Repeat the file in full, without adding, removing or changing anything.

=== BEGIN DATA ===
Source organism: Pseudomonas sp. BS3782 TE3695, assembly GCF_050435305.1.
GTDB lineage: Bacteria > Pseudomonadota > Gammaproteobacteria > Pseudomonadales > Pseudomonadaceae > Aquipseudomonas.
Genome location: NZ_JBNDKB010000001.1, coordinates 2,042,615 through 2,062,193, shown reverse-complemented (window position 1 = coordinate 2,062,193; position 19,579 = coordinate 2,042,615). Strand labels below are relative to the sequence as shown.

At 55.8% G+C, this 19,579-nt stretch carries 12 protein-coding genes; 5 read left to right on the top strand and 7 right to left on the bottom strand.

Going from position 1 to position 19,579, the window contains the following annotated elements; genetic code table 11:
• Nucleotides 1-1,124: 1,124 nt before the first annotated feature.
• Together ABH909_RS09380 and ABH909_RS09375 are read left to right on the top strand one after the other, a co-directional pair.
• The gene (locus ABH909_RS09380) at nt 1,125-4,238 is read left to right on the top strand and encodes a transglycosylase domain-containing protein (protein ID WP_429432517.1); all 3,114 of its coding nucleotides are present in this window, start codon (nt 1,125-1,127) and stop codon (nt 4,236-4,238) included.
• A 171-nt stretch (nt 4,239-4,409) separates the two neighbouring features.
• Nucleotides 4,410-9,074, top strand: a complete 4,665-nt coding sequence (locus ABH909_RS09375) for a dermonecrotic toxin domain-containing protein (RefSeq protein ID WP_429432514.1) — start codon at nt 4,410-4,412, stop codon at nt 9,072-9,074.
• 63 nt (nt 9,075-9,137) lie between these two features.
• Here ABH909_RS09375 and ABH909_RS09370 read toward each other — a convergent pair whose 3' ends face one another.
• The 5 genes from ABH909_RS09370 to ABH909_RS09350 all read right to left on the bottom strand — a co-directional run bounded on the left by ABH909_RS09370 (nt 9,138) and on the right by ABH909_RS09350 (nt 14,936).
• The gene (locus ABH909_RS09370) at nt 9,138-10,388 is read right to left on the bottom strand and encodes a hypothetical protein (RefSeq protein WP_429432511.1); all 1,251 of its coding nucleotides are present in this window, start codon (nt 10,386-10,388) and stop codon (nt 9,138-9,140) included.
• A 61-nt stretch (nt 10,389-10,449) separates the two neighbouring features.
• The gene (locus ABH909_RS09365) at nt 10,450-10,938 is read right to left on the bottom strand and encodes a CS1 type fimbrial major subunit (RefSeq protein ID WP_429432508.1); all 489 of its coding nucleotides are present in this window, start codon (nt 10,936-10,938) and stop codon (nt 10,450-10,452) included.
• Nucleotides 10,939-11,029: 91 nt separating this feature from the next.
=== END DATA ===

Source organism: Pseudomonas sp. BS3782 TE3695, assembly GCF_050435305.1.
GTDB lineage: Bacteria > Pseudomonadota > Gammaproteobacteria > Pseudomonadales > Pseudomonadaceae > Aquipseudomonas.
Genome location: NZ_JBNDKB010000001.1, coordinates 2,042,615 through 2,062,193, shown reverse-complemented (window position 1 = coordinate 2,062,193; position 19,579 = coordinate 2,042,615). Strand labels below are relative to the sequence as shown.

At 55.8% G+C, this 19,579-nt stretch carries 12 protein-coding genes; 5 read left to right on the top strand and 7 right to left on the bottom strand.

Going from position 1 to position 19,579, the window contains the following annotated elements; genetic code table 11:
• Nucleotides 1-1,124: 1,124 nt before the first annotated feature.
• Together ABH909_RS09380 and ABH909_RS09375 are read left to right on the top strand one after the other, a co-directional pair.
• The gene (locus ABH909_RS09380) at nt 1,125-4,238 is read left to right on the top strand and encodes a transglycosylase domain-containing protein (protein ID WP_429432517.1); all 3,114 of its coding nucleotides are present in this window, start codon (nt 1,125-1,127) and stop codon (nt 4,236-4,238) included.
• A 171-nt stretch (nt 4,239-4,409) separates the two neighbouring features.
• Nucleotides 4,410-9,074, top strand: a complete 4,665-nt coding sequence (locus ABH909_RS09375) for a dermonecrotic toxin domain-containing protein (RefSeq protein ID WP_429432514.1) — start codon at nt 4,410-4,412, stop codon at nt 9,072-9,074.
• 63 nt (nt 9,075-9,137) lie between these two features.
• Here ABH909_RS09375 and ABH909_RS09370 read toward each other — a convergent pair whose 3' ends face one another.
• The 5 genes from ABH909_RS09370 to ABH909_RS09350 all read right to left on the bottom strand — a co-directional run bounded on the left by ABH909_RS09370 (nt 9,138) and on the right by ABH909_RS09350 (nt 14,936).
• The gene (locus ABH909_RS09370) at nt 9,138-10,388 is read right to left on the bottom strand and encodes a hypothetical protein (RefSeq protein WP_429432511.1); all 1,251 of its coding nucleotides are present in this window, start codon (nt 10,386-10,388) and stop codon (nt 9,138-9,140) included.
• A 61-nt stretch (nt 10,389-10,449) separates the two neighbouring features.
• The gene (locus ABH909_RS09365) at nt 10,450-10,938 is read right to left on the bottom strand and encodes a CS1 type fimbrial major subunit (RefSeq protein ID WP_429432508.1); all 489 of its coding nucleotides are present in this window, start codon (nt 10,936-10,938) and stop codon (nt 10,450-10,452) included.
• Nucleotides 10,939-11,029: 91 nt separating this feature from the next.